Just complying with work requirements is an uphill battle that participants often lose due to red tape under the best of circumstances. A 2018 study by the Florida Legislature’s Office of Program Policy Analysis & Government Accountability suggests that many families in Florida are terminated from SNAP and TANF assistance when significant barriers, such as transportation problems that should confer good cause, keep them from being able to follow through with work requirements. These barriers are only exacerbated by the pandemic, where, for example, occupancy on public transportation in many communities is limited in order to adhere to social distancing guidelines.
Work requirements also perpetuate a harmful myth about the work ethic of families with low income.
The truth is that most Floridians receiving SNAP have strong work histories. Even though they may have challenges finding a job, most adults without disabilities who received SNAP in Florida before COVID-19 already worked, or would work in the near future, regardless of work requirements. For them, SNAP has always been a critical support — one that helps about 1.27 million Floridians with low income who already work get by each month.
Sadly, though, it is unlikely that enough jobs exist for the SNAP and TANF participants who will be up against a work requirement during the COVID-19 recession.
Even when jobs were more plentiful, SNAP and TANF participants who were required to participate in work faced a more difficult time finding full-time jobs than other Floridians. While some are ready and able to work and possess the skills that potential employers are looking for to fill job openings, many SNAP and TANF participants have education levels that make it difficult for them to find work, even in the best of times. For example, only about 7 percent of adult TANF recipients in Florida have more than a high school education, and 32 percent did not finish the 10th grade. Although both SNAP and TANF’s Employment and Training (E&T) programs have education and training components, few participants in either TANF or SNAP are provided skills training or education activities that lead to real jobs.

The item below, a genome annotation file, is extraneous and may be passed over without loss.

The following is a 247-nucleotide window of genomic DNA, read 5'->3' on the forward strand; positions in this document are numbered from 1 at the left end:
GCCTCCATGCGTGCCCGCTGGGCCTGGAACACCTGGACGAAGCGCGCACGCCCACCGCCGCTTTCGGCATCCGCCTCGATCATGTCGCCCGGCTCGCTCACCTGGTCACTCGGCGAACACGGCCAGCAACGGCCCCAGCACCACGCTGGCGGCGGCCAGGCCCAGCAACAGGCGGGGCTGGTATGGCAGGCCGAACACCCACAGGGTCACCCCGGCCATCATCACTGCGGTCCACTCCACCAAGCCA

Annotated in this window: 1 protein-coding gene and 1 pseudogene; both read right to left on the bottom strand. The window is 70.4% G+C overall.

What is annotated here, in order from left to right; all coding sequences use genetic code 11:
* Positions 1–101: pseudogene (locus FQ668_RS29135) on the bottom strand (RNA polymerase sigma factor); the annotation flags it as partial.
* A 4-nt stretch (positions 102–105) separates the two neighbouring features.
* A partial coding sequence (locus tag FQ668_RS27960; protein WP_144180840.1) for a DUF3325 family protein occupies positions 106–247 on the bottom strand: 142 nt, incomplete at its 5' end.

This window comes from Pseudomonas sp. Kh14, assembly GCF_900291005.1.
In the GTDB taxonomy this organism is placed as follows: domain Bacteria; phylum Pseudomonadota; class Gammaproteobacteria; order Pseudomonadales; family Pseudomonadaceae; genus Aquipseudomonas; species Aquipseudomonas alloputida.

With rampant unemployment, many safety net participants are even less likely to find jobs now. Most of the jobs that SNAP participants in Florida hold, such as food service and grounds maintenance, are in the service industry, which is one of the industries losing the most jobs in the state and having one of the highest claims for Reemployment Assistance during the pandemic. Work requirements particularly disadvantage Floridians of color, who already have an unemployment rate roughly 53 percent higher than the state average.
Recertification is a process in which SNAP, TANF, and Medicaid participants periodically renew their eligibility to continue to receive benefits. Ordinarily, families in the SNAP and TANF programs must be recertified every 6 or 12 months while Medicaid participants must be recertified every 12 months. Recertification requires families to be vigilant for notices arriving in the mail so they can quickly respond with requested paperwork and other documentation.
When recertifications are not completed on time, benefits are terminated and otherwise-eligible families face food insecurity, inability to pay their rent or mortgage, and periods of uninsurance and delays in getting needed medical care.
For most of the pandemic, DCF has extended recertifications by 6 months. This means, for example, that if a family was due to recertify in June 2020, DCF pushed back their recertification to December 2020, which ensured that the family continued to get needed help without bureaucratic red tape or interruption in assistance. Extending recertification periods during COVID-19 does not mean that families who become ineligible are able to keep getting assistance anyway. Although they may not have to recertify right away, participants in safety net programs still have a duty to report certain changes, like an increase in income or change in their household composition, depending on the program.